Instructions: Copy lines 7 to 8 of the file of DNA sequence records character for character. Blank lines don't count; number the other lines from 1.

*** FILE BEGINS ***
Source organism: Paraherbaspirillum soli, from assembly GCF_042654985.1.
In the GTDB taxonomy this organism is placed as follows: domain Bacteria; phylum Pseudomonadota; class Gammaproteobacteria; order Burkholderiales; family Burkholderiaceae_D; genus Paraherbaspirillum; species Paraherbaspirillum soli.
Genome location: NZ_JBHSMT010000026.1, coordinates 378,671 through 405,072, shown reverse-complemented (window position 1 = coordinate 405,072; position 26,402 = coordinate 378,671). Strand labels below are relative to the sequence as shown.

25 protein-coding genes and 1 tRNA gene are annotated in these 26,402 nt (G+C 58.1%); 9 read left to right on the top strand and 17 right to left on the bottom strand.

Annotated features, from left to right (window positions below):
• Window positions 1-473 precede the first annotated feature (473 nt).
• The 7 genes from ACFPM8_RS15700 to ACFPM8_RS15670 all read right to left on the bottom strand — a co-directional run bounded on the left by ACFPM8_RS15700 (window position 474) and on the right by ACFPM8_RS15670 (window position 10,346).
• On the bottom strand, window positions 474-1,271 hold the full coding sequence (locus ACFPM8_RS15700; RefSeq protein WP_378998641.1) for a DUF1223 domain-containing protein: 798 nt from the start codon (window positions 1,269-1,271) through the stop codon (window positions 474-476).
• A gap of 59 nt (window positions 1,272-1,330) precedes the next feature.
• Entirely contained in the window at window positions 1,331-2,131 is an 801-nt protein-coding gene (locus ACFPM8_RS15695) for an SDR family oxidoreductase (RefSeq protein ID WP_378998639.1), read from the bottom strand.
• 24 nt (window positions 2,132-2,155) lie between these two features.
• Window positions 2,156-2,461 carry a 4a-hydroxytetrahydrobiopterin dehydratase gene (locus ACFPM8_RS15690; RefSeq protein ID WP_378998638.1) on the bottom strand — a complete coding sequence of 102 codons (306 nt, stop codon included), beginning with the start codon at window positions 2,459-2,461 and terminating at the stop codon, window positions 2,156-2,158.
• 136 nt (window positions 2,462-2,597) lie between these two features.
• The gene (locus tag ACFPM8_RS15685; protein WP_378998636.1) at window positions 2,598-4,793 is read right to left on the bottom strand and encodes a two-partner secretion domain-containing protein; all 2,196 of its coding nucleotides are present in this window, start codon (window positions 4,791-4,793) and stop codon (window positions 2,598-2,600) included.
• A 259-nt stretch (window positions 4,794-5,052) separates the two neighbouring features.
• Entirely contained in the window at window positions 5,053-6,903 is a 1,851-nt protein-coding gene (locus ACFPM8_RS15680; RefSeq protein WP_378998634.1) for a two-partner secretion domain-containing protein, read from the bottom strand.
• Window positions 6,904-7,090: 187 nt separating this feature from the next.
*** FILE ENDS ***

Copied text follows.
• The 7 genes from ACFPM8_RS15700 to ACFPM8_RS15670 all read right to left on the bottom strand — a co-directional run bounded on the left by ACFPM8_RS15700 (window position 474) and on the right by ACFPM8_RS15670 (window position 10,346).
• On the bottom strand, window positions 474-1,271 hold the full coding sequence (locus ACFPM8_RS15700; RefSeq protein WP_378998641.1) for a DUF1223 domain-containing protein: 798 nt from the start codon (window positions 1,269-1,271) through the stop codon (window positions 474-476).